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Hyssop

General Information

Hyssop is an evergreen perennial plant that is native to the Mediterranean region.. It was thought to be used as a cleansing agent or an insecticide thousands of years ago. The active ingredients of hyssop come from the aerialaerialplant parts appearing above ground parts (i.e. above ground) of the plant.

Common Name(s)

hyssop

Scientific Name(s)

Hyssopus officinalis L. (Lamiaceae)

Scientific Name(s)

The dried herb tops of hyssop are taken by mouth. The usual doses are:

Your health care provider may have recommended using this product in other ways. Contact a health care provider if you have questions.

What is this product used for?

Hyssop has been traditionally used to:

Hyssop is frequently used as a fragrance or a flavoring agent. It has also been used to treat cough and cold, reduce kidney inflammation and manage HIV infections. However, there is little reliable data on the use of hyssop in humans and additional studies are needed to confirm the effectiveness of hyssop.

Your health care provider may have recommended this product for other conditions. Contact a health care provider if you have questions.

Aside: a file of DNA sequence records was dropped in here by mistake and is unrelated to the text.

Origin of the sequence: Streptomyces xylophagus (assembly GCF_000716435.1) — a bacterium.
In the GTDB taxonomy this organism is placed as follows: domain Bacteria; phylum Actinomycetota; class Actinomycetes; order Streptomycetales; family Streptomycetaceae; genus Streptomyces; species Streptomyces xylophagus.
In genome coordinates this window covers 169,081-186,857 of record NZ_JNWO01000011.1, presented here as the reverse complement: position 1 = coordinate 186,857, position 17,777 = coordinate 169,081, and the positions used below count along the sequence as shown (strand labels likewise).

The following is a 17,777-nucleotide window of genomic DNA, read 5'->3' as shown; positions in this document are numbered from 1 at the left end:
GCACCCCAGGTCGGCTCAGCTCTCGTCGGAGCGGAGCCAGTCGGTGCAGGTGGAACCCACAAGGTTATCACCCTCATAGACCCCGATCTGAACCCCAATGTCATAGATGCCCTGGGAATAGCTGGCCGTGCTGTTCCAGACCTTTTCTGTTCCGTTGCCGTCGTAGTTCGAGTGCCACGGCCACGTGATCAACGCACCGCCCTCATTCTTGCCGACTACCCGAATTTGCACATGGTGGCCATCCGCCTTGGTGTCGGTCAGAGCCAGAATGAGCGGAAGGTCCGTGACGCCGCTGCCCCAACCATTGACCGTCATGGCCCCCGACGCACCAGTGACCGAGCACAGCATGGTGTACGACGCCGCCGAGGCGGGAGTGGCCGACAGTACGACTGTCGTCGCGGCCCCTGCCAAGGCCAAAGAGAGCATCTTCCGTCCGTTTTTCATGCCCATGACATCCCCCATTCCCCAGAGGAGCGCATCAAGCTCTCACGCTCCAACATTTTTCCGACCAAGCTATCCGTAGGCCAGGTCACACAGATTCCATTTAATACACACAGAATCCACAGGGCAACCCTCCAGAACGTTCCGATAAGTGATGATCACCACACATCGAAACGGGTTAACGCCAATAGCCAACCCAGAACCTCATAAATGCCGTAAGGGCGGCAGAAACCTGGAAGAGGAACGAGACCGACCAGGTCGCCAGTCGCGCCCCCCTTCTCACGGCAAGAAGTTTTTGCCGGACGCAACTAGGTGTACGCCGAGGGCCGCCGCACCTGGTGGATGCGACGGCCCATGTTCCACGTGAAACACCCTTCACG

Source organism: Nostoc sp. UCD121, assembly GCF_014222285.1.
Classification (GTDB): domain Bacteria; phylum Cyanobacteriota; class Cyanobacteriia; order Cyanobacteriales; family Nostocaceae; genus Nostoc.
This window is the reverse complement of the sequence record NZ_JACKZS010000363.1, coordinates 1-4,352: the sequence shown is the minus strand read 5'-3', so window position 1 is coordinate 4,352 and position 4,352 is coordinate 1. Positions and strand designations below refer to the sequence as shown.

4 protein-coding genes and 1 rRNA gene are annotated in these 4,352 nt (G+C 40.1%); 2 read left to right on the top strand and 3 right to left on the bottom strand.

What else should I be aware of?

Few side effects are linked to hyssop when it is taken in small doses. At high doses, vomiting and seizures have been reported.

Hyssop may interfere with anti-seizure medications, agents that lower the seizure threshold, anti-diabetes medications, cholesterol-lowering medications, antivirals, or medications that suppress the immune system.

Do not give hyssop to children under 18 years old due to possible risk of seizures. Do not use hyssop if you are allergic to it or to any plants from the Lamiaceae family.

See your doctor before taking hyssop if you are pregnant or breast-feeding or if you have epilepsy, fever, high blood pressure, or diabetes.

Avoid prolonged use of hyssop oil (around 10-30 drops/day for adults) due to increased risk of seizures.

Before taking any new medications, including natural health products, speak to your physician, pharmacist or other health care provider. Tell your health care practitioner about any natural health products you may be taking.

Source(s)

  1. Health Canada. Licensed Natural Health Products. Hyssop. http://webprod.hc-sc.gc.ca/nhpid-bdipsn/monoReq.do?id=120&lang=eng (Accessed 2 July 2014)
  2. Hyssop monograph.  Natural Standard – The Authority on Integrative Medicine. http://naturalstandard.com.myaccess.library.utoronto.ca/databases/herbssupplements/patient-hyssop.asp (Accessed 2 July 2014).
  3. Hyssop. Natural Medicines Comprehensive Database. Available: http://naturaldatabase.therapeuticresearch.com/nd/Search.aspx?cs=&s=ND&pt=100&id=257&fs=ND&searchid=29066521  (Accessed 24 August 2011)
  4. Hyssop monograph. Lexicomp. Available: http://online.lexi.com.myaccess.library.utoronto.ca/lco/action/doc/retrieve/docid/fc_rnp2/3750200#adr-nested (Accessed 2 July 2014)

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